Time to speed up digital health insurance to succeed !


Health insurance companies have struggled to keep pace with global digitisation, but if they are to compete with an advancing battalion of disruptors, they need to mobilise coherent digital strategies now.


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The digital world is seen as major threat to the health insurance industry. This is because insurers themselves seem to be more dazzled by the oncoming glare than galvanised behind comprehensive strategies and best-practice development frameworks for digitising their businesses.
There is a general agreement around CRM and the customer experience. However, the deeper benefits of digitisation are yet to be seen. These are administrative and medical streamlining and cost reductions, improved health for customers and ultimately, sustainable revenue growth. All of these have been noticeably slow to emerge.
Trends
In Europe, there have been pockets of progress. There is collaboration of AXA with Ecole Polytechnique in France, for example. This has seen the creation of a ‘Data Science for the insurance sector’ chair. This chair has focus on developing new techniques to exploit data collected by insurers and attract data science talent to the insurance business. In 2015, the company also formed a start up incubator, Kamet, to create a new generation of disruptors that will eventually join the AXA Group.
‘Grow your own’ is certainly one way to address the challenge posed by digital giants such as Amazon and Google as they mass their own forces to take on the health insurance space, but at the other end of the scale, much of the innovation is coming from smaller payers as they address customer influence.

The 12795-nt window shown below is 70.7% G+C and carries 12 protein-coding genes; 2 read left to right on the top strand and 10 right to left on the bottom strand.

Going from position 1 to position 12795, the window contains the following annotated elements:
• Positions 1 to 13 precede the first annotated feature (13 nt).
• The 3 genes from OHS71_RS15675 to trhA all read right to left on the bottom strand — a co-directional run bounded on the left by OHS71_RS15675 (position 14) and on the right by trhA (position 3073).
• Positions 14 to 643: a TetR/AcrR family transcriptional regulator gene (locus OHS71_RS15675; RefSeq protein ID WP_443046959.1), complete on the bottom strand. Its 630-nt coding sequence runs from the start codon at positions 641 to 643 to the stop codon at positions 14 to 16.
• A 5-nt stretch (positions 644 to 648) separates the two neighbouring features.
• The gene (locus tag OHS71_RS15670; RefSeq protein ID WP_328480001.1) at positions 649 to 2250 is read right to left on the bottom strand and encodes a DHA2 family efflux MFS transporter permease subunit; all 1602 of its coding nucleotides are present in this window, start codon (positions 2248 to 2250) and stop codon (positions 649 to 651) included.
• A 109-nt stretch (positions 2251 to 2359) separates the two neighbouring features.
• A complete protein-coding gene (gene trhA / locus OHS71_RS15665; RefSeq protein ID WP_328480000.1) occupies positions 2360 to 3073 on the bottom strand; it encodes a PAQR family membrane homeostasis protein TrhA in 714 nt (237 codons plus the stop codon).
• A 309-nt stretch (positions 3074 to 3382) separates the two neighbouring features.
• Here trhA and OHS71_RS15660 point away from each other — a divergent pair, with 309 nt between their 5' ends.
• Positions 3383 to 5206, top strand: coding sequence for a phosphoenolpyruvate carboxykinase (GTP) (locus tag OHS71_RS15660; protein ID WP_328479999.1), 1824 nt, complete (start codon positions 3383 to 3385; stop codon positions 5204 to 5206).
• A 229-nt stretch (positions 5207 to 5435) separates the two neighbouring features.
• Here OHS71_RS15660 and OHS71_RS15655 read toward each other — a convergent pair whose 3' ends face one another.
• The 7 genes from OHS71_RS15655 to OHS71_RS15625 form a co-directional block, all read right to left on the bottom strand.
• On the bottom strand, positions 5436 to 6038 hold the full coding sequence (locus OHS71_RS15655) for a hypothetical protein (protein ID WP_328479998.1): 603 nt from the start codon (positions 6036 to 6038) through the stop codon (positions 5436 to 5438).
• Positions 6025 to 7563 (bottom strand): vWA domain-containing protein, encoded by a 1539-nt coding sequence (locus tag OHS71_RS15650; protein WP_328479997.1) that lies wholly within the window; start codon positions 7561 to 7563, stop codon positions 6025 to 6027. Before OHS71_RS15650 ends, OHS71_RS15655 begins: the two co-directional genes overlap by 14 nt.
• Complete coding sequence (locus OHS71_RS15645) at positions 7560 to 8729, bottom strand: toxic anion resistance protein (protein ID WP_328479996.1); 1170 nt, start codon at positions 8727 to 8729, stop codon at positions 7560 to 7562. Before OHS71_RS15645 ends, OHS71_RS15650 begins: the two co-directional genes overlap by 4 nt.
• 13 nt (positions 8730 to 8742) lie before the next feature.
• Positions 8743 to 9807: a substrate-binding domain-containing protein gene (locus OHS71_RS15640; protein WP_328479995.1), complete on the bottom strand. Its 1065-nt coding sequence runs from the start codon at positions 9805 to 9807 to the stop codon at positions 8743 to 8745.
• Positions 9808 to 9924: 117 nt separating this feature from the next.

The Exeter of UK has developed a digital-first model that promotes digital healthcare as a benefit of health insurance. The app developed by them provides access to digital health services without impacting a customer’s no-claims bonus. This also includes phone and video GP consultations, prescription issue, postdiagnosis second opinions, and physiotherapy and mental health consultations.
The Exeter’s digital-first approach for customers is a really interesting one and shows it is listening to its customers, who are increasingly using devices for everyday matters, notes  Rod Jones,  the head of partnership at the company’s insurance comparison partner ActiveQuote.
Strategies like this clearly resonate with tech-hungry consumers – one of the reasons why disrupters have a strong card to play against the more cumbersome approach of incumbent payers, a trend identified by consultant McKinsey in a recent article on how digital is reshaping health insurance in the US.
While more agile providers are moving quickly, many are still finding it difficult to make headway with their digital transformation programmes. Multiple challenges, spearheaded by the lack of enterprise-wide collaboration and a major shortage of skills across the development, mobile, design, analytics and tools fronts, are compounded by a lack of internal focus and the sheer scale of the demand and urgency.